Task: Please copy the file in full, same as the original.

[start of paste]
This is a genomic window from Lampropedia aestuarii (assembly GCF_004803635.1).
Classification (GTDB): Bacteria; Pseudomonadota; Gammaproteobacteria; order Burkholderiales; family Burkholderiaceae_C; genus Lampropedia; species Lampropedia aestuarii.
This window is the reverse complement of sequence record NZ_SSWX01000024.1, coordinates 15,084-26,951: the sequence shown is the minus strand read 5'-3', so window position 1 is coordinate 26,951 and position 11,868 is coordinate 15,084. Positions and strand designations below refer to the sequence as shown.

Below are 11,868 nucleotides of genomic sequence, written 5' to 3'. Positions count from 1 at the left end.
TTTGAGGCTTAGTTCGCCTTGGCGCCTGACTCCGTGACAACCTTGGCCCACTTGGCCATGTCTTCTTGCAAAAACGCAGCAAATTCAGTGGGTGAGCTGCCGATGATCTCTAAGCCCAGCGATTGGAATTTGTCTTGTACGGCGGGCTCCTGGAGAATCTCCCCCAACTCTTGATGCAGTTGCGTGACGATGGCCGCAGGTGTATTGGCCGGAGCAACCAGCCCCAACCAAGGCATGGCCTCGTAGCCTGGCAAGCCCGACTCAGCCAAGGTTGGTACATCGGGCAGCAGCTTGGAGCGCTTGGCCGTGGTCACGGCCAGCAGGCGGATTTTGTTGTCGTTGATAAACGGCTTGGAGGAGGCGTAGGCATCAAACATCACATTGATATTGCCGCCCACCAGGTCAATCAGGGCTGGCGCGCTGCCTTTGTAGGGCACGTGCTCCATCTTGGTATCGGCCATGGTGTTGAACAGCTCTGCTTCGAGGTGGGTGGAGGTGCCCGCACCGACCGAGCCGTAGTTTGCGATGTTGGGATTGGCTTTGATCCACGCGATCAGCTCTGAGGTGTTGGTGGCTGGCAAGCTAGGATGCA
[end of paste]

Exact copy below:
This is a genomic window from Lampropedia aestuarii (assembly GCF_004803635.1).
Classification (GTDB): Bacteria; Pseudomonadota; Gammaproteobacteria; order Burkholderiales; family Burkholderiaceae_C; genus Lampropedia; species Lampropedia aestuarii.
This window is the reverse complement of sequence record NZ_SSWX01000024.1, coordinates 15,084-26,951: the sequence shown is the minus strand read 5'-3', so window position 1 is coordinate 26,951 and position 11,868 is coordinate 15,084. Positions and strand designations below refer to the sequence as shown.

Below are 11,868 nucleotides of genomic sequence, written 5' to 3'. Positions count from 1 at the left end.
TTTGAGGCTTAGTTCGCCTTGGCGCCTGACTCCGTGACAACCTTGGCCCACTTGGCCATGTCTTCTTGCAAAAACGCAGCAAATTCAGTGGGTGAGCTGCCGATGATCTCTAAGCCCAGCGATTGGAATTTGTCTTGTACGGCGGGCTCCTGGAGAATCTCCCCCAACTCTTGATGCAGTTGCGTGACGATGGCCGCAGGTGTATTGGCCGGAGCAACCAGCCCCAACCAAGGCATGGCCTCGTAGCCTGGCAAGCCCGACTCAGCCAAGGTTGGTACATCGGGCAGCAGCTTGGAGCGCTTGGCCGTGGTCACGGCCAGCAGGCGGATTTTGTTGTCGTTGATAAACGGCTTGGAGGAGGCGTAGGCATCAAACATCACATTGATATTGCCGCCCACCAGGTCAATCAGGGCTGGCGCGCTGCCTTTGTAGGGCACGTGCTCCATCTTGGTATCGGCCATGGTGTTGAACAGCTCTGCTTCGAGGTGGGTGGAGGTGCCCGCACCGACCGAGCCGTAGTTTGCGATGTTGGGATTGGCTTTGATCCACGCGATCAGCTCTGAGGTGTTGGTGGCTGGCAAGCTAGGATGCA